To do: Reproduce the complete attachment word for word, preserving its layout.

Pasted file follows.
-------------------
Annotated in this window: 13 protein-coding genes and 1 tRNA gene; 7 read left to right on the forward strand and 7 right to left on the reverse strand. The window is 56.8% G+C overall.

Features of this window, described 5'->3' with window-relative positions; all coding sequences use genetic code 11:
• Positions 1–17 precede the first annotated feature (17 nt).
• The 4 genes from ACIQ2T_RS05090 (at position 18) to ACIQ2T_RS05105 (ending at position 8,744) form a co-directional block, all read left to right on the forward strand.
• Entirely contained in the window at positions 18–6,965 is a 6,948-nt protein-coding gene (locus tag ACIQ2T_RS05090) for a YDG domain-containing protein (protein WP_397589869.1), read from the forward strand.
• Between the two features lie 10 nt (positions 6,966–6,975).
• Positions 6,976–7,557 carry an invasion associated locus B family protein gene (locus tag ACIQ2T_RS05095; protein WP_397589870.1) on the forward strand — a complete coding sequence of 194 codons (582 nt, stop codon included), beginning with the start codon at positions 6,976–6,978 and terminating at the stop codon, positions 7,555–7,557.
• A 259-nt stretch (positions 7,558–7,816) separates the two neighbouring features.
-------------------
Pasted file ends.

Annotated in this window: 13 protein-coding genes and 1 tRNA gene; 7 read left to right on the forward strand and 7 right to left on the reverse strand. The window is 56.8% G+C overall.

Features of this window, described 5'->3' with window-relative positions; all coding sequences use genetic code 11:
• Positions 1–17 precede the first annotated feature (17 nt).
• The 4 genes from ACIQ2T_RS05090 (at position 18) to ACIQ2T_RS05105 (ending at position 8,744) form a co-directional block, all read left to right on the forward strand.
• Entirely contained in the window at positions 18–6,965 is a 6,948-nt protein-coding gene (locus tag ACIQ2T_RS05090) for a YDG domain-containing protein (protein WP_397589869.1), read from the forward strand.
• Between the two features lie 10 nt (positions 6,966–6,975).
• Positions 6,976–7,557 carry an invasion associated locus B family protein gene (locus tag ACIQ2T_RS05095; protein WP_397589870.1) on the forward strand — a complete coding sequence of 194 codons (582 nt, stop codon included), beginning with the start codon at positions 6,976–6,978 and terminating at the stop codon, positions 7,555–7,557.
• A 259-nt stretch (positions 7,558–7,816) separates the two neighbouring features.